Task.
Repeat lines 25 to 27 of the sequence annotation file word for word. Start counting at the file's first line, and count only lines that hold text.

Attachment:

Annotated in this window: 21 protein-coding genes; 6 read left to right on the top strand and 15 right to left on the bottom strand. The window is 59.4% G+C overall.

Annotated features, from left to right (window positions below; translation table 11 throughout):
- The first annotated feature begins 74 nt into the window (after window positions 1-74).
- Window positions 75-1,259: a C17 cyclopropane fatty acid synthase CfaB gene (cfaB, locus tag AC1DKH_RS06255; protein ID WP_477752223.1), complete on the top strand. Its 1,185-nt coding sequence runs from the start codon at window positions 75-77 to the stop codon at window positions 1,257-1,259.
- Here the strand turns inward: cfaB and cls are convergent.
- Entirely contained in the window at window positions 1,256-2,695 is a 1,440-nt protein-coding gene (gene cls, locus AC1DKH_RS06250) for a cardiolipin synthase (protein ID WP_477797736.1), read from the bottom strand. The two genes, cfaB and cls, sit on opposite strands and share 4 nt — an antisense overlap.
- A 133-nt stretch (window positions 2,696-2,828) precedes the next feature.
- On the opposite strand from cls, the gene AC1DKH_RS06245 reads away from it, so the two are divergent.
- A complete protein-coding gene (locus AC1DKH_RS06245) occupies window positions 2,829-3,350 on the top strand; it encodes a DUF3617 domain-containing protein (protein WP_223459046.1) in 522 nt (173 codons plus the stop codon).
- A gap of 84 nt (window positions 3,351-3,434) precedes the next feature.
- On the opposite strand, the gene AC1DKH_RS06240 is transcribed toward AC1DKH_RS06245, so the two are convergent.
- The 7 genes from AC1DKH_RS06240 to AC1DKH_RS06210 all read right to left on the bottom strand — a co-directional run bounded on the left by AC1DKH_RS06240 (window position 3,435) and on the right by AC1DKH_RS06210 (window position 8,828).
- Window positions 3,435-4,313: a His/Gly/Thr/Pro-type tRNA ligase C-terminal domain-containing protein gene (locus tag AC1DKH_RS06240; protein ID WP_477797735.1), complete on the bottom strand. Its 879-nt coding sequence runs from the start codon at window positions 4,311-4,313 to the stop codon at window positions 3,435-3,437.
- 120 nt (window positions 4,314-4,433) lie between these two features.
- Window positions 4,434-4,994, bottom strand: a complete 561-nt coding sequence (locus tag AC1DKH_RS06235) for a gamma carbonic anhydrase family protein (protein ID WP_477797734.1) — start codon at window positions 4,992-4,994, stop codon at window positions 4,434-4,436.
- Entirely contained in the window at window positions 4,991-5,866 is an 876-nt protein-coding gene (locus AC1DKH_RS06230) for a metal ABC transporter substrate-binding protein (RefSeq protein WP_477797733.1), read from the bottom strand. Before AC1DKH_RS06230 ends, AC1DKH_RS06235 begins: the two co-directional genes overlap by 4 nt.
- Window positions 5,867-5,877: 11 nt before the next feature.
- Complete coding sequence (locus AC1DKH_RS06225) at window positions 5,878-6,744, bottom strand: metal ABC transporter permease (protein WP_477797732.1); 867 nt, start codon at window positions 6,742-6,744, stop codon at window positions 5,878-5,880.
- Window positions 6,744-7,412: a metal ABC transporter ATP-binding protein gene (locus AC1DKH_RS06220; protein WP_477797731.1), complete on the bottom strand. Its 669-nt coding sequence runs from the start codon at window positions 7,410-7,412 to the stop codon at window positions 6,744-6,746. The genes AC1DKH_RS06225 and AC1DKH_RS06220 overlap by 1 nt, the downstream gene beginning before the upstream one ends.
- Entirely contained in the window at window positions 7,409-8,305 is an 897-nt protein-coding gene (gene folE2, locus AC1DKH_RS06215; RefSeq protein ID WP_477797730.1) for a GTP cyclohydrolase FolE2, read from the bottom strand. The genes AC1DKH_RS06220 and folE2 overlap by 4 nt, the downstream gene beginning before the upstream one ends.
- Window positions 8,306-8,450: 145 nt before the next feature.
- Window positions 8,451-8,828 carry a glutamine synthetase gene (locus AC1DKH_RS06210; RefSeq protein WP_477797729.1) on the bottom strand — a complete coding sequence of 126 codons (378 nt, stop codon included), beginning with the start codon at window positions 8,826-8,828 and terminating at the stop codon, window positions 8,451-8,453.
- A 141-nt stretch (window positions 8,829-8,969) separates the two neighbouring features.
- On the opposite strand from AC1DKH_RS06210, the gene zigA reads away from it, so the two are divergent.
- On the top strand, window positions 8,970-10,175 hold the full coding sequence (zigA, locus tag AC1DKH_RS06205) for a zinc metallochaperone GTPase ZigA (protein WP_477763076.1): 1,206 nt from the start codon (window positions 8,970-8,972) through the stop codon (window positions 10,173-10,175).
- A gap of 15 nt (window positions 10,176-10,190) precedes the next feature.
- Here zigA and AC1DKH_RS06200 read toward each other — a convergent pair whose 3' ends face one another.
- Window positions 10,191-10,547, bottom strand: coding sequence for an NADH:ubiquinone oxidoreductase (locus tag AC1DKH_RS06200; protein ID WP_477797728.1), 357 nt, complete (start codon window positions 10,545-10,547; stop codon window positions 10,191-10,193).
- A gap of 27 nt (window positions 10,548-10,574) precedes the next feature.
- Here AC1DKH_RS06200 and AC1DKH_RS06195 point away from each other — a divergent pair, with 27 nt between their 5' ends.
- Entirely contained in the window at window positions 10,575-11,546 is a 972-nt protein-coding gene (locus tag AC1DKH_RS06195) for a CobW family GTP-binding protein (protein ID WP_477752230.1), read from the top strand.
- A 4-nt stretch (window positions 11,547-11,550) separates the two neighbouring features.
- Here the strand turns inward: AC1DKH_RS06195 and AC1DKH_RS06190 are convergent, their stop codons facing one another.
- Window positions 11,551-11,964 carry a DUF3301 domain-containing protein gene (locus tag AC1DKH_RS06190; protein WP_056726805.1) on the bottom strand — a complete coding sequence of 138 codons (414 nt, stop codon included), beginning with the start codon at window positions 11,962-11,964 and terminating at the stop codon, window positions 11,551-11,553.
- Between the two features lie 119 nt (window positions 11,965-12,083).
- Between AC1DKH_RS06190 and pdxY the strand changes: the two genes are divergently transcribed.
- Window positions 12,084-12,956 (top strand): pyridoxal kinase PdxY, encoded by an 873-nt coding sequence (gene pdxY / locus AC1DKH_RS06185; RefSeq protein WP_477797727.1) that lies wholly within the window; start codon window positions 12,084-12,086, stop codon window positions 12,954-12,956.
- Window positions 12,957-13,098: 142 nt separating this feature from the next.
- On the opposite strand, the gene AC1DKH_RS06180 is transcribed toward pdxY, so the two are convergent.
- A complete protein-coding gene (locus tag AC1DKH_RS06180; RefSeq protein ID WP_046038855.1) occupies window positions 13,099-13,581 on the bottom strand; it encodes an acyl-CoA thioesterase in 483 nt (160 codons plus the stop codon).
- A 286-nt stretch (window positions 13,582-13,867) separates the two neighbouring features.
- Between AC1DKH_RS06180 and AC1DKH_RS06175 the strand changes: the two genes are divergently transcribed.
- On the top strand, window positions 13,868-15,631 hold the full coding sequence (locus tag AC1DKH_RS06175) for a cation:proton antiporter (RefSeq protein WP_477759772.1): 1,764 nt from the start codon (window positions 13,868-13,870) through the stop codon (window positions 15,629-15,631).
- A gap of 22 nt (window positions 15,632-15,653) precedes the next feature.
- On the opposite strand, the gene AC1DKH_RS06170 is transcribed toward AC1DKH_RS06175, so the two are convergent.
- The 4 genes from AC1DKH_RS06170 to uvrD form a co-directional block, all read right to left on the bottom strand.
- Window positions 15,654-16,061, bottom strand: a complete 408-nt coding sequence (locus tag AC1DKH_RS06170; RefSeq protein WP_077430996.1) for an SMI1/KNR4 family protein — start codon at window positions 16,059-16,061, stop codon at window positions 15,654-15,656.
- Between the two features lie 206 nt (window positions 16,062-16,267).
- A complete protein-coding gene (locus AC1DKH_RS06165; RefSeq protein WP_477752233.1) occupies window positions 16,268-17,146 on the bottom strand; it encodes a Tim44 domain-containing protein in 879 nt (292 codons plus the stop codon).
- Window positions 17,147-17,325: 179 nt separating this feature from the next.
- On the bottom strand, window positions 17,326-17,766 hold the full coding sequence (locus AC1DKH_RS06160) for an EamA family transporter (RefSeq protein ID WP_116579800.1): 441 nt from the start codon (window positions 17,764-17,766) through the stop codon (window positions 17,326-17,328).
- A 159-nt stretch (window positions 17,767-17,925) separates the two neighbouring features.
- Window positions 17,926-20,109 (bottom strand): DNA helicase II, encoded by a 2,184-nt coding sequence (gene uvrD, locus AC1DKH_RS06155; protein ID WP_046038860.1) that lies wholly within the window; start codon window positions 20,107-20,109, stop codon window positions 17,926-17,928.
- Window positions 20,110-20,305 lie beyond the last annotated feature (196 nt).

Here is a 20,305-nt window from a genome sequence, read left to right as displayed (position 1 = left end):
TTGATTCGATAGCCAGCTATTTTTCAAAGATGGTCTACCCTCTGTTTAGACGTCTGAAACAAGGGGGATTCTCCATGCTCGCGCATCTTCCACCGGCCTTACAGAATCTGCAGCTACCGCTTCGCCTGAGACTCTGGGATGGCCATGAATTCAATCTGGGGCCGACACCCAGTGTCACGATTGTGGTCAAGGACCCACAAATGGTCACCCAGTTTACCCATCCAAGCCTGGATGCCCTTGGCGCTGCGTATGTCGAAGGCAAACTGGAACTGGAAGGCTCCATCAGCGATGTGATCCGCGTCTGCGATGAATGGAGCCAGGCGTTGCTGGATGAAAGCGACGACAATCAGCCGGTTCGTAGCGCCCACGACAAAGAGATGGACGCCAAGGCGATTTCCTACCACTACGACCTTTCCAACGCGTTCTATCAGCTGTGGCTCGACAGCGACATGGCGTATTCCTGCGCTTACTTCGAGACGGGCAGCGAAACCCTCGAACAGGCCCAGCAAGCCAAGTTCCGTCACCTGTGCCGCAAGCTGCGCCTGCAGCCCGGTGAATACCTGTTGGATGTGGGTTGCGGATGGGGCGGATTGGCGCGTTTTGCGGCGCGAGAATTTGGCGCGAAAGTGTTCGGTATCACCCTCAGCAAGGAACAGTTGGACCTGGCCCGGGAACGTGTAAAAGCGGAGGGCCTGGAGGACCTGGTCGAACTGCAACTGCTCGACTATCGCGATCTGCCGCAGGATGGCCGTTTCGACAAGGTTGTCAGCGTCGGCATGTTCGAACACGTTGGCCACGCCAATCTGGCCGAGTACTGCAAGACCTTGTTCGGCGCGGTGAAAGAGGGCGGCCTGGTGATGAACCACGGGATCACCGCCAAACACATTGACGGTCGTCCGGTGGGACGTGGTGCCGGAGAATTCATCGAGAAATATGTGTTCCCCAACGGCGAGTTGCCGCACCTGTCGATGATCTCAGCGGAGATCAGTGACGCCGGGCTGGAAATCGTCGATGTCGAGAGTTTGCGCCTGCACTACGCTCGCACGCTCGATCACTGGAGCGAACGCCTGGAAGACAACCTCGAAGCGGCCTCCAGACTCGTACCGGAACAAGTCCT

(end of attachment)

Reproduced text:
- On the top strand, window positions 8,970-10,175 hold the full coding sequence (zigA, locus tag AC1DKH_RS06205) for a zinc metallochaperone GTPase ZigA (protein WP_477763076.1): 1,206 nt from the start codon (window positions 8,970-8,972) through the stop codon (window positions 10,173-10,175).
- A gap of 15 nt (window positions 10,176-10,190) precedes the next feature.
- Here zigA and AC1DKH_RS06200 read toward each other — a convergent pair whose 3' ends face one another.